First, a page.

Iowa State University Chiller Plant/Yard Upgrades

Project Information

  • Owner

    Iowa State University

  • Location

    Ames, IA

  • Engineer

    NV5

  • Baker Group Scope

    $5,000,000

  • Year Completed

    2018

For the past two academic years, Iowa State University’s total enrollment set records, topping 36,000 students each year. To cool facilities on ISU’s growing campus, Baker Group was engaged to help expand its chiller plant/yard with a comprehensive mechanical-HVAC, electrical, plumbing, piping and automation upgrade. This upgrade will add a 7000-ton cooling tower, two 3500-ton chillers, two 600 HP pumps, corresponding drives, controls, structural upgrades and site improvements.  

Short Shutdown Window
Although the project was awarded in July 2017, the chiller plant needed to remain operational until mid- to late-October 2017. New capacity testing will be conducted in the spring of 2018.

“Since most of the work needs to be done during the shutdown period, this reduced what was to be a 12-month project to a four-month installation,” says Dave Regenold, Baker Group Project Manager. “That required us to identify and leverage every time-saving advantage possible.”

To create solutions and assure that installation would run like clockwork, Baker Group, Story Construction, ISU and other project partners worked in close collaboration. “Once we had a strategy in place, we used Story Construction’s ILOG CP Optimizer 2.0 software to build a schedule that accommodated all project partners’ needs,” Regenold says.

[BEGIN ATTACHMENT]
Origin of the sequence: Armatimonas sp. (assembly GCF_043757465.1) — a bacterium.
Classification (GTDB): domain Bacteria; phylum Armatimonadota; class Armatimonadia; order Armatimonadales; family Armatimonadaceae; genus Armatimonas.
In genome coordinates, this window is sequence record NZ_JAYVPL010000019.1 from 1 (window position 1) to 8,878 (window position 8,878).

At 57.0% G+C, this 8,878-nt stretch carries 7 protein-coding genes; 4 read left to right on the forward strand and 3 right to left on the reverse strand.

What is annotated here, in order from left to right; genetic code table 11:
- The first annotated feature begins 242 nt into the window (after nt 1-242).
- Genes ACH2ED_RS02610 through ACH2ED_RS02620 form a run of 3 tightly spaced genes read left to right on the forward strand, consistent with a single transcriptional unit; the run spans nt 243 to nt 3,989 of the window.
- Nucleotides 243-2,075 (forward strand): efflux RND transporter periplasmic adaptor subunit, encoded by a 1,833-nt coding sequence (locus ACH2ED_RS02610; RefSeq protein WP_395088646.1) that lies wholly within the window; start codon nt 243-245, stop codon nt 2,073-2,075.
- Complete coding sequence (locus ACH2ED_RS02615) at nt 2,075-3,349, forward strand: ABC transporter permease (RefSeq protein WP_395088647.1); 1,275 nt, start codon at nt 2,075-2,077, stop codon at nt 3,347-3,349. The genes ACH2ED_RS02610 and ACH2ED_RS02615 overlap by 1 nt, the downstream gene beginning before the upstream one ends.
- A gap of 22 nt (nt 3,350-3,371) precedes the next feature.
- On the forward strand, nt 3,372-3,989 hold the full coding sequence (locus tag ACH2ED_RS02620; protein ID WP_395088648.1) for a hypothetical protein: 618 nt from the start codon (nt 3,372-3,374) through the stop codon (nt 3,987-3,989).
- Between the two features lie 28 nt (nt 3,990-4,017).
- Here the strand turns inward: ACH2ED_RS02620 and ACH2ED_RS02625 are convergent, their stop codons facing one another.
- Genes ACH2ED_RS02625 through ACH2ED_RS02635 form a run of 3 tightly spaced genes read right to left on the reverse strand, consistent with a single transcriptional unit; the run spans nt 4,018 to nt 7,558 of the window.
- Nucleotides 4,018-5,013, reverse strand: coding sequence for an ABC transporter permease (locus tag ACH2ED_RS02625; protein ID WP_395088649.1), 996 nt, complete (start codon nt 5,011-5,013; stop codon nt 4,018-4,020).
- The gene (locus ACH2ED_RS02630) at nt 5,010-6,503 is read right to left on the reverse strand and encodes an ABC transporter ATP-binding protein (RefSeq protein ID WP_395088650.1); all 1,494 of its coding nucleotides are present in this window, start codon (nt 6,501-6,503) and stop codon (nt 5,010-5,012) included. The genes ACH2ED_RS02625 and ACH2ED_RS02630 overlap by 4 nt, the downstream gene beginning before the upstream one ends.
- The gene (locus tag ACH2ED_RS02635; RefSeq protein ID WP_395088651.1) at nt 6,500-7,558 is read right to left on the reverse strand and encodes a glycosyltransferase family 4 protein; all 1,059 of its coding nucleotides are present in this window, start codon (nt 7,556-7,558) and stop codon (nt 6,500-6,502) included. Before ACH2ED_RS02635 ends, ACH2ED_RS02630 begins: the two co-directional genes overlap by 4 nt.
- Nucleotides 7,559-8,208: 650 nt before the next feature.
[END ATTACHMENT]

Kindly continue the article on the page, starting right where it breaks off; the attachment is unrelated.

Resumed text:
Tight Job Site Poses Safety Concerns
On the chiller yard, “Tight work areas, substantial pipes and massive weights all pose safety and productivity risks. A single mistake could result in significant delays or injury,” says Regenold.

To address these issues, all project partners again united to share expertise and tools to create solutions. Baker Group used Story Construction’s CP 2.0 software to map out activities and tasks. The construction team used Baker Group’s laser scanning, 3D building information modeling (BIM) and Advanced Manufacturing capabilities to prefabricate 379 of more than 400 large bore welds. “This gave our partners the time and space they needed to complete their critical path structural improvements,” Regenold says.

Additionally, ISU’s chiller yard is situated amid other active construction sites, busy parking lots, the University’s print shop, a train crossing and a public road. Ensuring the safety of university staff, students, general public, the job site and personnel was essential.

“We worked closely with ISU and surrounding contractors to create a safe environment for everyone while minimizing impacts to productivity. By working together, we were able to create a detour for the pedestrian tunnel, share fencing boundaries with neighboring projects, and limit traffic to a single, controlled path,” Regenold adds.

To see more of the features in the ISU project check out Inside the Project - ISU Chiller Plant.

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